Perhaps the most unusual aspect of my working with the camera and others is my own relationship with the camera. When I first saw it in 1978 while interviewing for the job I thought it was one of the most ridiculous things I had ever seen. I couldn’t see any attraction in it for my work and certainly couldn’t see running it for others. My work at the time was manipulated and painted Polaroid SX-70 prints. The aesthetic of super large format saturated straight color photographs was so alien to me that I eventually turned down the job when it was offered to me. I instead took a position in a research studio within Polaroid, where I worked with all of their films and cameras. My original intent: to stay for three years. Many things changed along the way. I met Karen Nelligan at Polaroid who later became my wife. The camera kept calling to me and in 1980 I moved over to 20×24. In 1981 however the studio as it existed was closed and I was laid off from Polaroid, an early victim of downsizing. The studio situation was restructured and moved to the Boston Museum of Fine Arts School and I became an instructor there. The camera also became an essential part of Polaroid’s Artist Support Program. It was at the Museum School that the reputation of the camera really grew as an artistic force. Local artists such as Rosamond Purcell and Olivia Parker continued their unique and beautiful still life explorations. Rosie Purcell in fact was responsible for bringing me to Polaroid. We became friends while I was in school at Iowa. I invited her to speak at the University of Iowa’s Refocus program. She introduced me to Eelco Wolf of Polaroid in 1977, who supported me with film and cameras for the last two years of my graduate career. Rosie also taught me the transfer process in 1978 for which I am ever grateful.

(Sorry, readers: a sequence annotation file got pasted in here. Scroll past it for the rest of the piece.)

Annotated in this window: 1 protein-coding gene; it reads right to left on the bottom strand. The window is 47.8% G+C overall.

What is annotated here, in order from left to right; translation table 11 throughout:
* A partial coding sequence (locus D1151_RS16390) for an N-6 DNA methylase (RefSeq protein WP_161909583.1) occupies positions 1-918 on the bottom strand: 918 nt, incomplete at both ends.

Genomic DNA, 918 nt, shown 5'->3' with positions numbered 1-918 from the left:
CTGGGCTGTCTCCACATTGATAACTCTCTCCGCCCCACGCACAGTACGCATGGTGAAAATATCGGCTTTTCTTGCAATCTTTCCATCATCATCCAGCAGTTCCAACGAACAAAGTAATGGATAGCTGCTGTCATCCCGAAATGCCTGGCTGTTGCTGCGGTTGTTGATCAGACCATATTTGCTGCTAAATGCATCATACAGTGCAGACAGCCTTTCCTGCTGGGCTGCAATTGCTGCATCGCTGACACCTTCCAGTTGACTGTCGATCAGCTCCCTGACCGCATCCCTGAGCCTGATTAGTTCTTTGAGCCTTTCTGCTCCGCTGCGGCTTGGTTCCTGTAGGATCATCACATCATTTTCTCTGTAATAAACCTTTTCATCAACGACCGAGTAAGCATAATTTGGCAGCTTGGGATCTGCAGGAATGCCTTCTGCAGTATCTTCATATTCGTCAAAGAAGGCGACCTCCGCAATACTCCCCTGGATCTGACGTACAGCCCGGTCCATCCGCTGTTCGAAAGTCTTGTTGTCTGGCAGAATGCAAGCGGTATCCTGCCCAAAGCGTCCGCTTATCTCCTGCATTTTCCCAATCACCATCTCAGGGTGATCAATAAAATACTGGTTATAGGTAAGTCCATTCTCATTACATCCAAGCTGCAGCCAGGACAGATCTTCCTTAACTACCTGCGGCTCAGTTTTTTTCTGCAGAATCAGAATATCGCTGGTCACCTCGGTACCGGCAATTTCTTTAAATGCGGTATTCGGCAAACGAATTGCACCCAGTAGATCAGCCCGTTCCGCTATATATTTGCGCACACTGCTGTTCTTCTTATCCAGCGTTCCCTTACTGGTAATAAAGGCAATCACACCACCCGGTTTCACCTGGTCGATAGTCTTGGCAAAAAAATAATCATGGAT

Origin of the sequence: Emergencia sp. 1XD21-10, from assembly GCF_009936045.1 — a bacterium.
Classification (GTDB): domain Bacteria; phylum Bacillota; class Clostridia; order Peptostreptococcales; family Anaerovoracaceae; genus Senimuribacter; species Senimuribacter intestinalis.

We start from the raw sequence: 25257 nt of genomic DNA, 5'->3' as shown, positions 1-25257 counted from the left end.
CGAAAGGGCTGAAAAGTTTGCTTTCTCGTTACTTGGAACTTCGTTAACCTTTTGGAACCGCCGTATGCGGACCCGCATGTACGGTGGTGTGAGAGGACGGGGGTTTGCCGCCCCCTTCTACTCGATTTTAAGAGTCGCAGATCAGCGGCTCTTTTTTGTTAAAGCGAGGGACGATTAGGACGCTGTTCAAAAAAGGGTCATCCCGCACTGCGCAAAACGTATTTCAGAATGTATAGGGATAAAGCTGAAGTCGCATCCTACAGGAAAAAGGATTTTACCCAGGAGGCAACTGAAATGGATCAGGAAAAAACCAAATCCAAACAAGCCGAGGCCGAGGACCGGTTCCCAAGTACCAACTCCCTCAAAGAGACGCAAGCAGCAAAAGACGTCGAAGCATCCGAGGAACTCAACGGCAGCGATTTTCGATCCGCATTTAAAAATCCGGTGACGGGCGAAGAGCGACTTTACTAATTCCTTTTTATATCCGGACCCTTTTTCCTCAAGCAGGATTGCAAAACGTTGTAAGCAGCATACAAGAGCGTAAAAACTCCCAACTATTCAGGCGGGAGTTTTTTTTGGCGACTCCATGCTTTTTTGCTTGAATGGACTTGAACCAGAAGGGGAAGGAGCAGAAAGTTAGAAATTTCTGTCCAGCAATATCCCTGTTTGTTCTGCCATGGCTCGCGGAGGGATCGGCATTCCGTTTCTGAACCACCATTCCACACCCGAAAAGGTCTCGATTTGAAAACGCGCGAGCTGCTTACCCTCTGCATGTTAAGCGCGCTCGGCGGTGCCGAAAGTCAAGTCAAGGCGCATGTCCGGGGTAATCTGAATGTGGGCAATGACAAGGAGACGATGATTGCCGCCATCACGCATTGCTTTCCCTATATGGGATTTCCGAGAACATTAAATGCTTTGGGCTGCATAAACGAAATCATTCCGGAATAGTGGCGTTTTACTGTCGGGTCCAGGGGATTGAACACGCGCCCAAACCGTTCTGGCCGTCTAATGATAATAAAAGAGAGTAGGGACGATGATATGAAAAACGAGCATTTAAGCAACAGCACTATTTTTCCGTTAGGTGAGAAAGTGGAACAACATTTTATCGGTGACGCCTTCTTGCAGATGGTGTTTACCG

New artists such as Sandi Fellman, Barbara Kasten, Ellen Carey and Luciano Franchi de Alfaro III became regulars in the studio. Many of them would often stay at my house when they came to Boston to use the camera. William Wegman, who was supported by Polaroid in his first efforts on the camera, became the first artist to rent the camera in a substantial way, creating the legendary Man Ray photographs.
Bill used to describe us as “Polaroid friends”. We got along so well while we worked but never really spent time with each other outside of the studio, even after I moved to New York. But he worked so often that many of my life’s events were shared with him. He was with me the day my father died and later the day my first child was born. Bill married his wife Christine in the studio while surprising my staff and even his own. A few week later we would have to watch Fay Ray die after a quick and unexpected illness. It has really become “Polaroid family”.